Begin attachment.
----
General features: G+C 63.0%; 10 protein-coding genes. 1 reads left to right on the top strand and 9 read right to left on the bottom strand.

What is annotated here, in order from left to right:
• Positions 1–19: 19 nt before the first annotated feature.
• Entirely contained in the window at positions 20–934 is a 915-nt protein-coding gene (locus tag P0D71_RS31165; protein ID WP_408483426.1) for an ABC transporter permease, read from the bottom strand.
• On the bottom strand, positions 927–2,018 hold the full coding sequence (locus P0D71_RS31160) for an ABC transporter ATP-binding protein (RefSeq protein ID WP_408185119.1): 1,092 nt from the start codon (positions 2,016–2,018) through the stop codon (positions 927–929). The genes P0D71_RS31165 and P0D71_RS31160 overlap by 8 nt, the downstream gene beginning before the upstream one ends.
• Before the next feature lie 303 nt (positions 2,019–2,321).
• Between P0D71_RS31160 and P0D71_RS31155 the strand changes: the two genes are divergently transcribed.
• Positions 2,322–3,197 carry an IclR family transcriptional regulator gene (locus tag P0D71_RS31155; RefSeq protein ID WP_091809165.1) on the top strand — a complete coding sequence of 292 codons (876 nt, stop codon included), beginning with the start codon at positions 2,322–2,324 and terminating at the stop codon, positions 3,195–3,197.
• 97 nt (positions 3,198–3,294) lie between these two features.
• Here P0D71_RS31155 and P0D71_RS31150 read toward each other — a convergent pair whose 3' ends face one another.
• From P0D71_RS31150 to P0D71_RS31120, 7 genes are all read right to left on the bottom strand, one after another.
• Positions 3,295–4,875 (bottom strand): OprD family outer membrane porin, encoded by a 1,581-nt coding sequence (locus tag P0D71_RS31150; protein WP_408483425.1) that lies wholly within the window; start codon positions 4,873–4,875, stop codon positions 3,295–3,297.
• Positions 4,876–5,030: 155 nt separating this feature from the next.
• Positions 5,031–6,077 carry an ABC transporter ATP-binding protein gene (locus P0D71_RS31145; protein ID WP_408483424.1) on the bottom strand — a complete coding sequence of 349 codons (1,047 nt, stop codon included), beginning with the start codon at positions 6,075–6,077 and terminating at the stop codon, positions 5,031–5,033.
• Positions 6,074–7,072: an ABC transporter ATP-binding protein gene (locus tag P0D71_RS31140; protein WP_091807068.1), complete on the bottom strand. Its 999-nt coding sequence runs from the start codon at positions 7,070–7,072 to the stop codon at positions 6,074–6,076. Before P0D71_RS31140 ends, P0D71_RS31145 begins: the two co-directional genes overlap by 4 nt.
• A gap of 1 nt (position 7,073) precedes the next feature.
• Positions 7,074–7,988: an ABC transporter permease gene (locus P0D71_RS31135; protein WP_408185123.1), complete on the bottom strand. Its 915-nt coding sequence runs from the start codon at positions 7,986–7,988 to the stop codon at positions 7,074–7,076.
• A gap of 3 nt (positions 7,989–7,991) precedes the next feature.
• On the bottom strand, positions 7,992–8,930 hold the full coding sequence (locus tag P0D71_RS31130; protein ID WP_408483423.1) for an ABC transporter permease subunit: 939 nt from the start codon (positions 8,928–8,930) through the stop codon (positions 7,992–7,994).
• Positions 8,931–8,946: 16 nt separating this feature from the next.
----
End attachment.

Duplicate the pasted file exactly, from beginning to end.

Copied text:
General features: G+C 63.0%; 10 protein-coding genes. 1 reads left to right on the top strand and 9 read right to left on the bottom strand.

What is annotated here, in order from left to right:
• Positions 1–19: 19 nt before the first annotated feature.
• Entirely contained in the window at positions 20–934 is a 915-nt protein-coding gene (locus tag P0D71_RS31165; protein ID WP_408483426.1) for an ABC transporter permease, read from the bottom strand.
• On the bottom strand, positions 927–2,018 hold the full coding sequence (locus P0D71_RS31160) for an ABC transporter ATP-binding protein (RefSeq protein ID WP_408185119.1): 1,092 nt from the start codon (positions 2,016–2,018) through the stop codon (positions 927–929). The genes P0D71_RS31165 and P0D71_RS31160 overlap by 8 nt, the downstream gene beginning before the upstream one ends.
• Before the next feature lie 303 nt (positions 2,019–2,321).
• Between P0D71_RS31160 and P0D71_RS31155 the strand changes: the two genes are divergently transcribed.
• Positions 2,322–3,197 carry an IclR family transcriptional regulator gene (locus tag P0D71_RS31155; RefSeq protein ID WP_091809165.1) on the top strand — a complete coding sequence of 292 codons (876 nt, stop codon included), beginning with the start codon at positions 2,322–2,324 and terminating at the stop codon, positions 3,195–3,197.
• 97 nt (positions 3,198–3,294) lie between these two features.
• Here P0D71_RS31155 and P0D71_RS31150 read toward each other — a convergent pair whose 3' ends face one another.
• From P0D71_RS31150 to P0D71_RS31120, 7 genes are all read right to left on the bottom strand, one after another.
• Positions 3,295–4,875 (bottom strand): OprD family outer membrane porin, encoded by a 1,581-nt coding sequence (locus tag P0D71_RS31150; protein WP_408483425.1) that lies wholly within the window; start codon positions 4,873–4,875, stop codon positions 3,295–3,297.
• Positions 4,876–5,030: 155 nt separating this feature from the next.
• Positions 5,031–6,077 carry an ABC transporter ATP-binding protein gene (locus P0D71_RS31145; protein ID WP_408483424.1) on the bottom strand — a complete coding sequence of 349 codons (1,047 nt, stop codon included), beginning with the start codon at positions 6,075–6,077 and terminating at the stop codon, positions 5,031–5,033.
• Positions 6,074–7,072: an ABC transporter ATP-binding protein gene (locus tag P0D71_RS31140; protein WP_091807068.1), complete on the bottom strand. Its 999-nt coding sequence runs from the start codon at positions 7,070–7,072 to the stop codon at positions 6,074–6,076. Before P0D71_RS31140 ends, P0D71_RS31145 begins: the two co-directional genes overlap by 4 nt.
• A gap of 1 nt (position 7,073) precedes the next feature.
• Positions 7,074–7,988: an ABC transporter permease gene (locus P0D71_RS31135; protein WP_408185123.1), complete on the bottom strand. Its 915-nt coding sequence runs from the start codon at positions 7,986–7,988 to the stop codon at positions 7,074–7,076.
• A gap of 3 nt (positions 7,989–7,991) precedes the next feature.
• On the bottom strand, positions 7,992–8,930 hold the full coding sequence (locus tag P0D71_RS31130; protein ID WP_408483423.1) for an ABC transporter permease subunit: 939 nt from the start codon (positions 8,928–8,930) through the stop codon (positions 7,992–7,994).
• Positions 8,931–8,946: 16 nt separating this feature from the next.